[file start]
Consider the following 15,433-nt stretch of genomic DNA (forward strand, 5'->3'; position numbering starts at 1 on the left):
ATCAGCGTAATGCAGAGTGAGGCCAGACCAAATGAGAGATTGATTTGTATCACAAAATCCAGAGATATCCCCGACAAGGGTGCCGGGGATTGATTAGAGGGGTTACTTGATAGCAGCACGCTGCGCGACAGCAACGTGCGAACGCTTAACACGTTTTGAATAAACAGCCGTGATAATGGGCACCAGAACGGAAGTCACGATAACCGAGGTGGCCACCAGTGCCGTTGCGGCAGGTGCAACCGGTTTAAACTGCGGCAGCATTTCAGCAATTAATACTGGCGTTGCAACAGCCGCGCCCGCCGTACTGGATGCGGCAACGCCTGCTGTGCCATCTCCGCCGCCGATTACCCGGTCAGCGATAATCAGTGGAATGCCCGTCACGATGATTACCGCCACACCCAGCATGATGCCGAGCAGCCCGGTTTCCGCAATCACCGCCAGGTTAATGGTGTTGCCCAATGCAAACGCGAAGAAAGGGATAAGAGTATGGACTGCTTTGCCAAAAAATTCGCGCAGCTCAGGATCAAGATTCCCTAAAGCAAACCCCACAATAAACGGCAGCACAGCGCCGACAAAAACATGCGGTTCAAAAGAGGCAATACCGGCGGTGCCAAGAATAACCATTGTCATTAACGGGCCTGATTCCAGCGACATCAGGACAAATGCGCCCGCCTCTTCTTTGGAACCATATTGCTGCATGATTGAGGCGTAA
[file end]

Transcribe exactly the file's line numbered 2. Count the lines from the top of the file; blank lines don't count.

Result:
ATCAGCGTAATGCAGAGTGAGGCCAGACCAAATGAGAGATTGATTTGTATCACAAAATCCAGAGATATCCCCGACAAGGGTGCCGGGGATTGATTAGAGGGGTTACTTGATAGCAGCACGCTGCGCGACAGCAACGTGCGAACGCTTAACACGTTTTGAATAAACAGCCGTGATAATGGGCACCAGAACGGAAGTCACGATAACCGAGGTGGCCACCAGTGCCGTTGCGGCAGGTGCAACCGGTTTAAACTGCGGCAGCATTTCAGCAATTAATACTGGCGTTGCAACAGCCGCGCCCGCCGTACTGGATGCGGCAACGCCTGCTGTGCCATCTCCGCCGCCGATTACCCGGTCAGCGATAATCAGTGGAATGCCCGTCACGATGATTACCGCCACACCCAGCATGATGCCGAGCAGCCCGGTTTCCGCAATCACCGCCAGGTTAATGGTGTTGCCCAATGCAAACGCGAAGAAAGGGATAAGAGTATGGACTGCTTTGCCAAAAAATTCGCGCAGCTCAGGATCAAGATTCCCTAAAGCAAACCCCACAATAAACGGCAGCACAGCGCCGACAAAAACATGCGGTTCAAAAGAGGCAATACCGGCGGTGCCAAGAATAACCATTGTCATTAACGGGCCTGATTCCAGCGACATCAGGACAAATGCGCCCGCCTCTTCTTTGGAACCATATTGCTGCATGATTGAGGCGTAA